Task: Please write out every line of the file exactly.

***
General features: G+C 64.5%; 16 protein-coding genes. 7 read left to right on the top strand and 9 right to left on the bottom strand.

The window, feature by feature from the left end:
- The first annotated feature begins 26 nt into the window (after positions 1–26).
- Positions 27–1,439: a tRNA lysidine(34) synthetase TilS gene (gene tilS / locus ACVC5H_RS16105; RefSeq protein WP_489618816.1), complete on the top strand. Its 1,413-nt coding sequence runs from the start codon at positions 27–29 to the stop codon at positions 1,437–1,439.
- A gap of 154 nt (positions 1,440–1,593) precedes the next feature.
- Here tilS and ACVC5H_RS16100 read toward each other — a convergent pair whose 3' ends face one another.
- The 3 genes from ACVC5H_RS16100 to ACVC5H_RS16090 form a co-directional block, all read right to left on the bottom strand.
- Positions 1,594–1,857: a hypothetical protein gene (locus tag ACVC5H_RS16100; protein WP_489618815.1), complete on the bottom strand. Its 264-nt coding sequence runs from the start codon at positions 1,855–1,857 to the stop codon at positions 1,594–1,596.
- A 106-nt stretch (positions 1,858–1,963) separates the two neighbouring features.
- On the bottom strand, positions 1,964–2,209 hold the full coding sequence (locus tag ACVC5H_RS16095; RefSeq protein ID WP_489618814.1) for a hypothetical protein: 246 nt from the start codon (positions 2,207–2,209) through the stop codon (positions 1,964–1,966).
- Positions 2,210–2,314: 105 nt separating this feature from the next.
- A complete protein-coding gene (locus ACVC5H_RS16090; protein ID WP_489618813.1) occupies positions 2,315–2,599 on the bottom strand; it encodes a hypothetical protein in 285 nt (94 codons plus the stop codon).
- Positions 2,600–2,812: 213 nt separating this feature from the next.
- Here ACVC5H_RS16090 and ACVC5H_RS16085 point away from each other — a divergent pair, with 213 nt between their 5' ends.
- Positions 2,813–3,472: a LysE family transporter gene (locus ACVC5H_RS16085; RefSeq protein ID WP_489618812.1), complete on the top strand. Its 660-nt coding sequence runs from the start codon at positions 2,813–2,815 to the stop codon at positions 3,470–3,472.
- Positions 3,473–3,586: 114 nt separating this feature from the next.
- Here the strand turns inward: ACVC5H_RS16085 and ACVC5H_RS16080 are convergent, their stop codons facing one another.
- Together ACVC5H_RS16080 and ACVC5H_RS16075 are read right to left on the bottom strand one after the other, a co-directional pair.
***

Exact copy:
General features: G+C 64.5%; 16 protein-coding genes. 7 read left to right on the top strand and 9 right to left on the bottom strand.

The window, feature by feature from the left end:
- The first annotated feature begins 26 nt into the window (after positions 1–26).
- Positions 27–1,439: a tRNA lysidine(34) synthetase TilS gene (gene tilS / locus ACVC5H_RS16105; RefSeq protein WP_489618816.1), complete on the top strand. Its 1,413-nt coding sequence runs from the start codon at positions 27–29 to the stop codon at positions 1,437–1,439.
- A gap of 154 nt (positions 1,440–1,593) precedes the next feature.
- Here tilS and ACVC5H_RS16100 read toward each other — a convergent pair whose 3' ends face one another.
- The 3 genes from ACVC5H_RS16100 to ACVC5H_RS16090 form a co-directional block, all read right to left on the bottom strand.
- Positions 1,594–1,857: a hypothetical protein gene (locus tag ACVC5H_RS16100; protein WP_489618815.1), complete on the bottom strand. Its 264-nt coding sequence runs from the start codon at positions 1,855–1,857 to the stop codon at positions 1,594–1,596.
- A 106-nt stretch (positions 1,858–1,963) separates the two neighbouring features.
- On the bottom strand, positions 1,964–2,209 hold the full coding sequence (locus tag ACVC5H_RS16095; RefSeq protein ID WP_489618814.1) for a hypothetical protein: 246 nt from the start codon (positions 2,207–2,209) through the stop codon (positions 1,964–1,966).
- Positions 2,210–2,314: 105 nt separating this feature from the next.
- A complete protein-coding gene (locus ACVC5H_RS16090; protein ID WP_489618813.1) occupies positions 2,315–2,599 on the bottom strand; it encodes a hypothetical protein in 285 nt (94 codons plus the stop codon).
- Positions 2,600–2,812: 213 nt separating this feature from the next.
- Here ACVC5H_RS16090 and ACVC5H_RS16085 point away from each other — a divergent pair, with 213 nt between their 5' ends.
- Positions 2,813–3,472: a LysE family transporter gene (locus ACVC5H_RS16085; RefSeq protein ID WP_489618812.1), complete on the top strand. Its 660-nt coding sequence runs from the start codon at positions 2,813–2,815 to the stop codon at positions 3,470–3,472.
- Positions 3,473–3,586: 114 nt separating this feature from the next.
- Here the strand turns inward: ACVC5H_RS16085 and ACVC5H_RS16080 are convergent, their stop codons facing one another.
- Together ACVC5H_RS16080 and ACVC5H_RS16075 are read right to left on the bottom strand one after the other, a co-directional pair.